What is a Duty?
In the tax and import/export world, a duty (or customs duty) is money collected under a tariff.
How Does a Duty Work?
A duty is a federal tax on imports or exports. For example, Americans who travel abroad can bring back a certain number of dollars' worth of items without paying a duty. If the traveler brings back more than the allowed dollar amount worth of items, he or she must pay the tax (which varies according to the type of item, the type of travel, and other factors).
One of the best known tariff agreements is the controversial North American Free Trade Agreement, which went into effect on January 1, 1994. NAFTA required the elimination of duties on half of U.S. goods shipped to Mexico and the gradual phaseout of other tariffs among the U.S., Canada and Mexico over a 14-year period.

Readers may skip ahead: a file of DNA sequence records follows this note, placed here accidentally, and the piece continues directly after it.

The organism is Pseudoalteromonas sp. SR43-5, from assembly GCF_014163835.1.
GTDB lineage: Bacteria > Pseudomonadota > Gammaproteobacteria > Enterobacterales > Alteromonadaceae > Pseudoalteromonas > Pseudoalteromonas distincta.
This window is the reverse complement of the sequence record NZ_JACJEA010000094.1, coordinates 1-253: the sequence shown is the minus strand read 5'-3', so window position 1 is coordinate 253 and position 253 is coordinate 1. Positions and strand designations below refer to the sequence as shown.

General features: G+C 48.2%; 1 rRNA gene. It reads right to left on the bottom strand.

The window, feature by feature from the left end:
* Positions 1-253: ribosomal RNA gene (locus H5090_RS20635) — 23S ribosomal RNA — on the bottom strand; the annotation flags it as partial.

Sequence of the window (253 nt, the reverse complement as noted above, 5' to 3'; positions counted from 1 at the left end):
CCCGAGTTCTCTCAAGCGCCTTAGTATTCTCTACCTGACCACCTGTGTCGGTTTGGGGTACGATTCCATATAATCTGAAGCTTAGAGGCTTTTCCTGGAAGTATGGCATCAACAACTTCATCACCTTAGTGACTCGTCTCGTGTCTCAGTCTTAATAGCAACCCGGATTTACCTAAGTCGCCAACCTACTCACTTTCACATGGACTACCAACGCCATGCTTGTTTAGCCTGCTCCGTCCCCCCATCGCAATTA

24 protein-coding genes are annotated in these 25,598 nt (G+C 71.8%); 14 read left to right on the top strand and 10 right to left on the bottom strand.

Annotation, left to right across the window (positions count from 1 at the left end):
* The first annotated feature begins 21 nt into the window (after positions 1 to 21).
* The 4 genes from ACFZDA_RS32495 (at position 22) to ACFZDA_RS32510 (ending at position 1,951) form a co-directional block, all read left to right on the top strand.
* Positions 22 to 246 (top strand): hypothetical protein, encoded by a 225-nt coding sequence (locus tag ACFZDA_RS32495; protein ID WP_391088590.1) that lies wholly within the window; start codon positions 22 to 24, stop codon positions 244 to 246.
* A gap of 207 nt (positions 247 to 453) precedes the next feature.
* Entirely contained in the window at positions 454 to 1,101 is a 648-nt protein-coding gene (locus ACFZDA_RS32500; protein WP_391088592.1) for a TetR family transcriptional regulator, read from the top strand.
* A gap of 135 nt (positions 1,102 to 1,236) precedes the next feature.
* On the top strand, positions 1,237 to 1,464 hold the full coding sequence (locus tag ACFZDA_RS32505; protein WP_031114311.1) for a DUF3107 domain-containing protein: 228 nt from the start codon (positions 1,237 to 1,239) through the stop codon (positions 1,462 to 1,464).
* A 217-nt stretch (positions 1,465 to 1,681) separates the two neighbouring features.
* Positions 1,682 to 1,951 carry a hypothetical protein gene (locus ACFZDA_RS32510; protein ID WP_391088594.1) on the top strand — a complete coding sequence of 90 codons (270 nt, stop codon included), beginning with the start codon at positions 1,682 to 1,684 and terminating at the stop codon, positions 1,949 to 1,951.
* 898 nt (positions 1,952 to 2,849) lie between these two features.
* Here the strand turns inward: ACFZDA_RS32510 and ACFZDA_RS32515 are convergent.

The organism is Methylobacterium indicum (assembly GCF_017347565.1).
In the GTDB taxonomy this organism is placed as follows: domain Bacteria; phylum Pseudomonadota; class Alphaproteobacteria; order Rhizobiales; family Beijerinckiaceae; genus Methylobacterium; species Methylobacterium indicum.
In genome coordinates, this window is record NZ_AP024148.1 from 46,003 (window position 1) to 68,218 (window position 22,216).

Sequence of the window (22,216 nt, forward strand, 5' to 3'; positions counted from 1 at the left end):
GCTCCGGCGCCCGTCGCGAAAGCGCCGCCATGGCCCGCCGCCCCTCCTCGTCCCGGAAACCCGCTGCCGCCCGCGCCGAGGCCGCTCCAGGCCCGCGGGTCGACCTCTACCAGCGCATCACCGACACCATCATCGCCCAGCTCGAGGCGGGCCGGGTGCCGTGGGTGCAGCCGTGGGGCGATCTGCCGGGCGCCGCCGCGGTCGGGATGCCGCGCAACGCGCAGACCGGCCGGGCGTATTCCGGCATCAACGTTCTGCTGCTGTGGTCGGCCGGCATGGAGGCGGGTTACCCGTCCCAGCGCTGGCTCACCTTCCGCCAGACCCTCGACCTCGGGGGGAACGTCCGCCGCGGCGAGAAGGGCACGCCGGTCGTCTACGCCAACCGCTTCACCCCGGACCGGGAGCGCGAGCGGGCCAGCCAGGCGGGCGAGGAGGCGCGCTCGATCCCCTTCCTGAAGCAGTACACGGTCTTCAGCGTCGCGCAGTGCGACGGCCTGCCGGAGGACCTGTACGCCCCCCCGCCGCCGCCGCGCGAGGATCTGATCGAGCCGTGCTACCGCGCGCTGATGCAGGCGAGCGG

The World Trade Organization, which was created in 1995 and replaced the General Agreement on Tariffs and Trade, is an international body that acts as a trade-dispute settlement organization and offers a forum to discuss new and existing trade rules and tariffs.
Why Does a Duty Matter?
Duties are used by governments to generate revenue or to protect domestic industries from competition. Duties can make it more expensive for Americans to purchase foreign goods, causing a decline in imports, a decline in the supply of the good, and a resulting increase in the price of the good. The price increase usually motivates domestic producers to increase their output of the product. Some economists argue that the resulting higher consumer prices, higher producer revenues and profits, and higher government revenues make duties a way to effectively transfer money from U.S. consumers to the U.S. Treasury. Some economists also argue that duties interfere with free market ideals by diverting resources to industries in which the U.S. is a less efficient, high-cost producer.